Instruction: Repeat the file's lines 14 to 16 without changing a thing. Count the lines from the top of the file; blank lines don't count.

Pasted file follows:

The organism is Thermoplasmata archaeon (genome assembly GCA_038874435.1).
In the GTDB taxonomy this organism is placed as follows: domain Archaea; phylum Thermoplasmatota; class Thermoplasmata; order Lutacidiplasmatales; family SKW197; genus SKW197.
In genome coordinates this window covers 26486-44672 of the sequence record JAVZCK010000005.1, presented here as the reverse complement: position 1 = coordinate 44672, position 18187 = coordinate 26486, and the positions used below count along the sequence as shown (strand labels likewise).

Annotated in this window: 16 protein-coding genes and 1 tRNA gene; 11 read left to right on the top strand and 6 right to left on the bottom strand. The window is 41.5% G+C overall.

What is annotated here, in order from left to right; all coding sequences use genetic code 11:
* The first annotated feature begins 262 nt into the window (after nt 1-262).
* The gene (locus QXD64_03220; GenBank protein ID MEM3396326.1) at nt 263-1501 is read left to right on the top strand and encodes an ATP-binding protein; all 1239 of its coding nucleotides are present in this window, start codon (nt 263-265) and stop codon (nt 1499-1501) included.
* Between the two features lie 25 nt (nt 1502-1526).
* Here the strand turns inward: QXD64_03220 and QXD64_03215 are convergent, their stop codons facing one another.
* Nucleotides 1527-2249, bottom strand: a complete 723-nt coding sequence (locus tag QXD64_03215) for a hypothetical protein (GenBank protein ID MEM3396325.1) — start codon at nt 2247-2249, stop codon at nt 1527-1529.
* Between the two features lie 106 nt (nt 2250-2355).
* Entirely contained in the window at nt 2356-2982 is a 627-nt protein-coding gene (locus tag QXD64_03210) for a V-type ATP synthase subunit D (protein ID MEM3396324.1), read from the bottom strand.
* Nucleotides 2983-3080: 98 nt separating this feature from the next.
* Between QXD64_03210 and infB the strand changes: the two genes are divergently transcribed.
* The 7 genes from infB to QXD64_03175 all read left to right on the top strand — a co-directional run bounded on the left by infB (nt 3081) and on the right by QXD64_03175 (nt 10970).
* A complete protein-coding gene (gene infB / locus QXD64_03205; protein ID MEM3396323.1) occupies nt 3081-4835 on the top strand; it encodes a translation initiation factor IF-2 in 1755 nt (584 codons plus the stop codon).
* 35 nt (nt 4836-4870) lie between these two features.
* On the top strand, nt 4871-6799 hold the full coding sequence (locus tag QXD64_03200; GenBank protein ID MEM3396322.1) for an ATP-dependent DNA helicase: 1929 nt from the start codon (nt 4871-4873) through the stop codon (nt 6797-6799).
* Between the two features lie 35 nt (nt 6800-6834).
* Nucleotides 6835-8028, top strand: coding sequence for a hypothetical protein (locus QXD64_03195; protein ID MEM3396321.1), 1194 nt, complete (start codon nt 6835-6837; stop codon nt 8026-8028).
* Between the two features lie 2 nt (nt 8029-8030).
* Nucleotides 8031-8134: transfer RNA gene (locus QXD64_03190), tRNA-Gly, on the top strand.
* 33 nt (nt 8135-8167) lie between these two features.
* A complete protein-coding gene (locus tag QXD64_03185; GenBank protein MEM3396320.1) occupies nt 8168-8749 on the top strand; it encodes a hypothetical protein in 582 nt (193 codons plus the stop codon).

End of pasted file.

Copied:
* Between QXD64_03210 and infB the strand changes: the two genes are divergently transcribed.
* The 7 genes from infB to QXD64_03175 all read left to right on the top strand — a co-directional run bounded on the left by infB (nt 3081) and on the right by QXD64_03175 (nt 10970).
* A complete protein-coding gene (gene infB / locus QXD64_03205; protein ID MEM3396323.1) occupies nt 3081-4835 on the top strand; it encodes a translation initiation factor IF-2 in 1755 nt (584 codons plus the stop codon).